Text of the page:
Today is the International Day of Peace at the United Nations. It is celebrated with a theme, with meetings, with videos, and is undertaken each year with a view to bringing the voice of peace into the halls of the United Nations during the Organization’s plenary opening sessions each year. It is a beautiful event. I had the opportunity to be present the day before to moderate an important event on the eve of International Peace Day entitled “Completing the Legacy of Nuremberg: Activating the Jurisdiction of the International Criminal Court Over the Crime of Aggression in 2017.”
Although one can fault the Obama administration for its tepid policy towards Syria, President Donald Trump’s April 6 air strikes against a Syrian military base take the U.S. policy towards Syria to a new low, said an expert on international war crimes at Washington University in St. Louis.
U.S. Secretary of State John Kerry this week said that the United States has determined ISIS’ actions against Yazidis and other minority groups in Iraq and Syria constitute genocide. The allegations of genocide by the United States government reinforce similar findings made last year by United Nations bodies and provide a clear path for ISIS leaders to be tried in international and domestic courts for their crimes, said Leila Sadat, an expert on crimes against humanity in the School of Law.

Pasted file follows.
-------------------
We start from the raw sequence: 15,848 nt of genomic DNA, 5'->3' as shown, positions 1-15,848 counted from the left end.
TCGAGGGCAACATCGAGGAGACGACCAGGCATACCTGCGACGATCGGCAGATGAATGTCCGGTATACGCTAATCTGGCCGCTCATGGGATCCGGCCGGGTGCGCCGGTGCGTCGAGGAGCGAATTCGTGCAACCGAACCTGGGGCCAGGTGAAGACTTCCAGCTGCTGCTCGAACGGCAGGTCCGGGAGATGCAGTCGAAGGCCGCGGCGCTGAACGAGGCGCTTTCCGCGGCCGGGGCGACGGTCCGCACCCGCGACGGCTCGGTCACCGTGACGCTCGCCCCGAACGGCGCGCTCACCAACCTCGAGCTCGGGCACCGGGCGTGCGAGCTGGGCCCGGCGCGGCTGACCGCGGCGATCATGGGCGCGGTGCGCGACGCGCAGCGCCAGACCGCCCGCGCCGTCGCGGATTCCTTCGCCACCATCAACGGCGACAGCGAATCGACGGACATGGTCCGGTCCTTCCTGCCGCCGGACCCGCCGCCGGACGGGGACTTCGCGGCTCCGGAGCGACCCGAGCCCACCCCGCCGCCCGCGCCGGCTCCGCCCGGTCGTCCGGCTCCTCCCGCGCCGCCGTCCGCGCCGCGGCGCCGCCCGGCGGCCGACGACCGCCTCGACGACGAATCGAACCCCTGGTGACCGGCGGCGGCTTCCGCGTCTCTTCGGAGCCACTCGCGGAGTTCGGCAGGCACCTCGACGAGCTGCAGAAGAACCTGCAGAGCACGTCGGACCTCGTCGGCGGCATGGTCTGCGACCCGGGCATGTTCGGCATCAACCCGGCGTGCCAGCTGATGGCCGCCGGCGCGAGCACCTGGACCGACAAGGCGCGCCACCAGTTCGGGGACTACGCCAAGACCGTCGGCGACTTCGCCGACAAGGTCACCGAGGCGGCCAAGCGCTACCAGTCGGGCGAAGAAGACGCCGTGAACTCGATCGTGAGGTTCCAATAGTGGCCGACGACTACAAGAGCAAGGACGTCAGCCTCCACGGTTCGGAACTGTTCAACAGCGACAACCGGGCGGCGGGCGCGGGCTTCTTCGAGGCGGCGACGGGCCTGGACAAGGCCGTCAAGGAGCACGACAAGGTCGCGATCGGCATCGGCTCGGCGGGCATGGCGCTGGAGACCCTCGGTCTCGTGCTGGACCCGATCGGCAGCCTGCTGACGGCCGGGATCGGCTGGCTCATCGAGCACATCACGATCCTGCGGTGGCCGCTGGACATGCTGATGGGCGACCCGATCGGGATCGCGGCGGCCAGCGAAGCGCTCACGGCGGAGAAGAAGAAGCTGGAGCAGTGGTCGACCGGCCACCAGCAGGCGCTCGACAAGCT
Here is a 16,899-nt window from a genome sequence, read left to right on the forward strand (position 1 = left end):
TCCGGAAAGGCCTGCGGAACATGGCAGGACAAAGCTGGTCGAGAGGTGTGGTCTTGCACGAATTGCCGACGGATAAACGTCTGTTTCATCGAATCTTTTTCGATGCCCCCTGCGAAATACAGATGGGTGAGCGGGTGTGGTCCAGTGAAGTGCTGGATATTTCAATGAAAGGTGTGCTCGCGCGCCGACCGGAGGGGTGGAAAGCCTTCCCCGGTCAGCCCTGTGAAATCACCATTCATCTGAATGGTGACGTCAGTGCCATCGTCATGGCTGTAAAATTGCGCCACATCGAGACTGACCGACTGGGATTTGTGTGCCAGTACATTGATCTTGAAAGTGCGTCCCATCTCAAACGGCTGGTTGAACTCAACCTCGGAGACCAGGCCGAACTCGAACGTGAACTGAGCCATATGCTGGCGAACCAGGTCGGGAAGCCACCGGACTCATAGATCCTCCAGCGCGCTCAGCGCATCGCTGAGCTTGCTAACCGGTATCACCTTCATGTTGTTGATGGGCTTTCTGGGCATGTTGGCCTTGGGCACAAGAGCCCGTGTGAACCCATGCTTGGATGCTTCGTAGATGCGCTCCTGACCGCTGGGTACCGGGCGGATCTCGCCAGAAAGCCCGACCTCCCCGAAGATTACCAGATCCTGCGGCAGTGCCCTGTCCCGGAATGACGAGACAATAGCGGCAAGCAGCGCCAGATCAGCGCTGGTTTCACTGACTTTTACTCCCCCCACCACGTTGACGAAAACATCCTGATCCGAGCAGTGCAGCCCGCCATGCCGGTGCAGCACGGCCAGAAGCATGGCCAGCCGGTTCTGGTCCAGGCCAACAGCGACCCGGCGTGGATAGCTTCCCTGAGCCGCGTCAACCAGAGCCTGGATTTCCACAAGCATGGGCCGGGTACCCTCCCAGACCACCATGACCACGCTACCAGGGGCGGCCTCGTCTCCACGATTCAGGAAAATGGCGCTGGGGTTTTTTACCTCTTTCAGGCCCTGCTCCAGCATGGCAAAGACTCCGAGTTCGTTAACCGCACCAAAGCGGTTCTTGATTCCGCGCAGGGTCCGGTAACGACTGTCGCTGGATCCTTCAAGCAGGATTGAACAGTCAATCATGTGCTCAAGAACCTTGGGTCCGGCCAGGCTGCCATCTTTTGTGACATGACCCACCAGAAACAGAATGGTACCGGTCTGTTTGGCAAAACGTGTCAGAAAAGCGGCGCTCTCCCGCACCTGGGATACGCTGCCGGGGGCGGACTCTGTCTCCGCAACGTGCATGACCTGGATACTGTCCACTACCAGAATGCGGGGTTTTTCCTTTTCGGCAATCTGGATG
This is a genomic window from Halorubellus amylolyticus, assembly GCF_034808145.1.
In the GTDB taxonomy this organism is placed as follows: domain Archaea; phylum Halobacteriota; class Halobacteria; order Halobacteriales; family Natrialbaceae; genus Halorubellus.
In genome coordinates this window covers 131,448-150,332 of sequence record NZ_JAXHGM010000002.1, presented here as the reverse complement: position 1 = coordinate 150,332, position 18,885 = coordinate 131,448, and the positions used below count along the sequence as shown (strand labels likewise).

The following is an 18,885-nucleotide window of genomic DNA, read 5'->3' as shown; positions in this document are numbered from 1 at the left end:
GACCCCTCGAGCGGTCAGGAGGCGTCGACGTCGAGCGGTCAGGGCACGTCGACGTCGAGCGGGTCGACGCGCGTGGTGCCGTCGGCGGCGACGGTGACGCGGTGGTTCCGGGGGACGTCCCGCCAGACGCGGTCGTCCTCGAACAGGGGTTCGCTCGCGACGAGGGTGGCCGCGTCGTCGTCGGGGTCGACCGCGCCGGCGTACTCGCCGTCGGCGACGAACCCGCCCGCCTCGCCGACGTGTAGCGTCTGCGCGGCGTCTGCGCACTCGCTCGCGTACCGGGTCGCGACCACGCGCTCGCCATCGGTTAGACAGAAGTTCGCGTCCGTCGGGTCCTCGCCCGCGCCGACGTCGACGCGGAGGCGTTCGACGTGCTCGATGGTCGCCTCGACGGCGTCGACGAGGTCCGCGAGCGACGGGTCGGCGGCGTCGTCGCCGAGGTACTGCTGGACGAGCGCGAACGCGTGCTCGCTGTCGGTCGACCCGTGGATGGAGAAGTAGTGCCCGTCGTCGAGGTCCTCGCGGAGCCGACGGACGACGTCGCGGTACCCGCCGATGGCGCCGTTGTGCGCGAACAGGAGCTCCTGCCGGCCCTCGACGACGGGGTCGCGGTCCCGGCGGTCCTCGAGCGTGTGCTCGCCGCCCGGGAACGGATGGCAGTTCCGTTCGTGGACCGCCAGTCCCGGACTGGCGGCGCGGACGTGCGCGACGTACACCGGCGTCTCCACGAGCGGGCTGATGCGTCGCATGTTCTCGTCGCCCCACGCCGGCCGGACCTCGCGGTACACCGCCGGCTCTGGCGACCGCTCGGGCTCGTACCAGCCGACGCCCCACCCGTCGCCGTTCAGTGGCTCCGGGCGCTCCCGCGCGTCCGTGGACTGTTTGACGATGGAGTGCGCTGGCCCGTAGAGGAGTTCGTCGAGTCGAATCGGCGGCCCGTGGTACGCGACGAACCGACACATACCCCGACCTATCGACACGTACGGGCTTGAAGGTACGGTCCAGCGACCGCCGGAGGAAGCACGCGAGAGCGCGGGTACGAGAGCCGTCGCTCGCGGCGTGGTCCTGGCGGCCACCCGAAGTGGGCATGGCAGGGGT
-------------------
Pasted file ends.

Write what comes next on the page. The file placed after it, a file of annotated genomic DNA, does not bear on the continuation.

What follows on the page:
President Barack Obama this week announced his intention to close the detention facility at Guantanamo Bay, Cuba. The decision to open the facility in the first place was a bad idea in theory, made even worse in practice, said Leila Sadat, professor of law and renowned expert on international criminal law.
The Syrian civil war began in 2011. Its spread since that time has caused refugees to spill across its borders and created a fertile environment for the rise of ISIS (Islamic State of Iraq and Syria). How can the international community get a handle on a conflict that already has claimed some 220,000 lives? One possible solution is to refer the Syrian situation to the International Criminal Court, says Leila Sadat, PhD, an expert in international criminal law at Washington University in St. Louis.